Māori settlers faced challenges

getting crops to grow

OPINION: Māori are certainly the inheritors of an impressive maritime tradition, as Morgan Godfery wrote. Their remote ancestors were skilled sailors who burst into the western Pacific from southeast Asia over 3000 years ago, to settle the islands of Fiji.

About a thousand years before Christ, they colonised Tonga and Samoa, where Polynesian language and culture developed. From there, men and women sailed out from this ancestral cradle, fanning out across the broad Pacific, and exploring more of the Earth’s surface than anyone ever before.

This amazing feat was made possible by their evolution of the double-hulled canoe into a stable voyaging vessel, capable of freighting plants, animals, provisions, as well as people. The big, graceful craft ranged as far east as Rapanui (Easter Island), and probably made a landfall in South America, either introducing the kūmara, or carrying kūmara sprouts back.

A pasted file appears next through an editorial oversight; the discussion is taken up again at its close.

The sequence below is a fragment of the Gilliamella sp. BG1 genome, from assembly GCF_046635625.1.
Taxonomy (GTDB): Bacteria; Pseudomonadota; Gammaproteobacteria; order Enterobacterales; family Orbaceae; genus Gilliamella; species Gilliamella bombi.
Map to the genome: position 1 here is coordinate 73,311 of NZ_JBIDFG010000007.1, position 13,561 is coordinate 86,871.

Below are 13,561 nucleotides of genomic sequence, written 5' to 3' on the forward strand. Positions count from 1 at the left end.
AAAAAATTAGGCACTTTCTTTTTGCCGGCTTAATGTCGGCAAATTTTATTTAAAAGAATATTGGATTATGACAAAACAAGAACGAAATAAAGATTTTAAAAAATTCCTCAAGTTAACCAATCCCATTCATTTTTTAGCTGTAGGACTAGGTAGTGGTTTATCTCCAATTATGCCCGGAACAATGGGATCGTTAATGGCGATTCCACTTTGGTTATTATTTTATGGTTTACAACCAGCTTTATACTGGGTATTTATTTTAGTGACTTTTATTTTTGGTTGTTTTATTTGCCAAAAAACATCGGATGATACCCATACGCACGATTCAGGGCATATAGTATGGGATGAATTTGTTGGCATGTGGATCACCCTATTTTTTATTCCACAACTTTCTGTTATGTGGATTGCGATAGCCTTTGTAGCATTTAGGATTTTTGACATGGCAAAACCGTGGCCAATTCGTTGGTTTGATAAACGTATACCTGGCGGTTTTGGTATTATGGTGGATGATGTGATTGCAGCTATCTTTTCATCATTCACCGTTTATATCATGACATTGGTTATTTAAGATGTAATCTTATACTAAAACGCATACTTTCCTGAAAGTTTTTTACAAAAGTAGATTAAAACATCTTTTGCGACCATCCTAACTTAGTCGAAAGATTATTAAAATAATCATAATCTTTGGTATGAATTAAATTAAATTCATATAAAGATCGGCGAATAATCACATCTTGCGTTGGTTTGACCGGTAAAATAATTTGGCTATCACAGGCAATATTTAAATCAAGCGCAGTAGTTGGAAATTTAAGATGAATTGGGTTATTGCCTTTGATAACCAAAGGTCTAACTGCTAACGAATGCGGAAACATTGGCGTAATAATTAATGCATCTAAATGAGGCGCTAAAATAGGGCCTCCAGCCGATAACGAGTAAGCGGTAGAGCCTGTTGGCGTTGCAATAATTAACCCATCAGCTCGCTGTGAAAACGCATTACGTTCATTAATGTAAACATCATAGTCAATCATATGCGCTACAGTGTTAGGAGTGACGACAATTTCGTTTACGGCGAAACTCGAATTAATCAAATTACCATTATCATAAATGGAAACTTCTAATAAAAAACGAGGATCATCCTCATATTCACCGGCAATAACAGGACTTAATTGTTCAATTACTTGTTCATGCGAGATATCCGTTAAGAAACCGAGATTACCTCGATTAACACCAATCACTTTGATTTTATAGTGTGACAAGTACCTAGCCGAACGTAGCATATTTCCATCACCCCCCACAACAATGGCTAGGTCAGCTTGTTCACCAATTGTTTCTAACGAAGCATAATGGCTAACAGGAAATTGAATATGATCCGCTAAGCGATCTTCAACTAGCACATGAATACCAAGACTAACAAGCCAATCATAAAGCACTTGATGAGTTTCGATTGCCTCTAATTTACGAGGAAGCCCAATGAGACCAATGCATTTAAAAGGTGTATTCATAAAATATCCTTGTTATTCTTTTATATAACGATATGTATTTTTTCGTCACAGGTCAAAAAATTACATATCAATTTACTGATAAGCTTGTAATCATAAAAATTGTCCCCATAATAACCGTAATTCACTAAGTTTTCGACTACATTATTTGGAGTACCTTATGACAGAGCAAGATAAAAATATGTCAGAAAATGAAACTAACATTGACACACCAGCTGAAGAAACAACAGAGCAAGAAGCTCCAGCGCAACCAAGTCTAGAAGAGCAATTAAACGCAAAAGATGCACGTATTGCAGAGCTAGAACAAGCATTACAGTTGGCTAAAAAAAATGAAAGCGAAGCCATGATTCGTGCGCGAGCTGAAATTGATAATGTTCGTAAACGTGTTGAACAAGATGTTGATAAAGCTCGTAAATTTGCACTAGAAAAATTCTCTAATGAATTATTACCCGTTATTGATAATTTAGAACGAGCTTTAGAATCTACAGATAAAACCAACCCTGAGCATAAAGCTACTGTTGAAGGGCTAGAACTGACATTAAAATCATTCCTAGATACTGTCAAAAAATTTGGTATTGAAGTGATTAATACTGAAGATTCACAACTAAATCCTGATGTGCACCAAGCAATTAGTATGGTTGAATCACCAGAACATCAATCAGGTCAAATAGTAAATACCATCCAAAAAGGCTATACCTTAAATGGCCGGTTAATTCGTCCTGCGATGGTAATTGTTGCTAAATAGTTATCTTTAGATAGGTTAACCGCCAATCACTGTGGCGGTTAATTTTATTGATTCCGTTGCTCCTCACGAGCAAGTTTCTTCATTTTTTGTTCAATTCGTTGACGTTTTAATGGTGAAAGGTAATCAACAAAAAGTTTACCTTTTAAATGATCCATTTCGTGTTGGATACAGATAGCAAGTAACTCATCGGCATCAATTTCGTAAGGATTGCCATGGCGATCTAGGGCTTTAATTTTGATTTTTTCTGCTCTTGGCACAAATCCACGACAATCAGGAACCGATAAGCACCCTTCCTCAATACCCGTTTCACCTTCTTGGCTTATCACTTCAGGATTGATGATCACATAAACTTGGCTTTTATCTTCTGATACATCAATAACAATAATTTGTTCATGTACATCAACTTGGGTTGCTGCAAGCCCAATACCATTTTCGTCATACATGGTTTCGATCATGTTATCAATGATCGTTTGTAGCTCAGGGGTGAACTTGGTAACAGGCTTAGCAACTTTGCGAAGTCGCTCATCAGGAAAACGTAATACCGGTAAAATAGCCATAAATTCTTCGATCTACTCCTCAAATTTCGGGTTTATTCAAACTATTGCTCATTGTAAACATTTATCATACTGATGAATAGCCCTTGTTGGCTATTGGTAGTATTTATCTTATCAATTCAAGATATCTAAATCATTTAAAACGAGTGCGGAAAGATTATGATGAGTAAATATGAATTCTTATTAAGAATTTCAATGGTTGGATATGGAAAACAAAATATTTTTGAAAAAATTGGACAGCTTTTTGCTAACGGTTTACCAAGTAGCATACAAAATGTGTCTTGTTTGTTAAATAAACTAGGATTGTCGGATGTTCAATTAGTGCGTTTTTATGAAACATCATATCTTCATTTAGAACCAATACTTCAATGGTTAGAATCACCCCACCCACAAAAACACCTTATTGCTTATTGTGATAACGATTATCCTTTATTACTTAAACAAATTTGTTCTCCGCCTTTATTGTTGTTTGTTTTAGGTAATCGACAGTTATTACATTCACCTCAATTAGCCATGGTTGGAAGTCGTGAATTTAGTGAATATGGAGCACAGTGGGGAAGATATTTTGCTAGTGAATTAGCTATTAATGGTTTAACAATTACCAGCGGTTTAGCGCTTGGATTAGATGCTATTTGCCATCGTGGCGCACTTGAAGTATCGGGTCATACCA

At a time when sailors in the Mediterranean were experimenting with the fore-and-aft sail, Polynesian canoes powered by lateens (triangular sails) made the tough 4000km voyage from the Tahitian archipelago to Hawaii, and then back again, battling cross-currents, the doldrums, and contrary trade winds.

Link to article: Māori settlers faced challenges getting crops to grow | Stuff.co.nz


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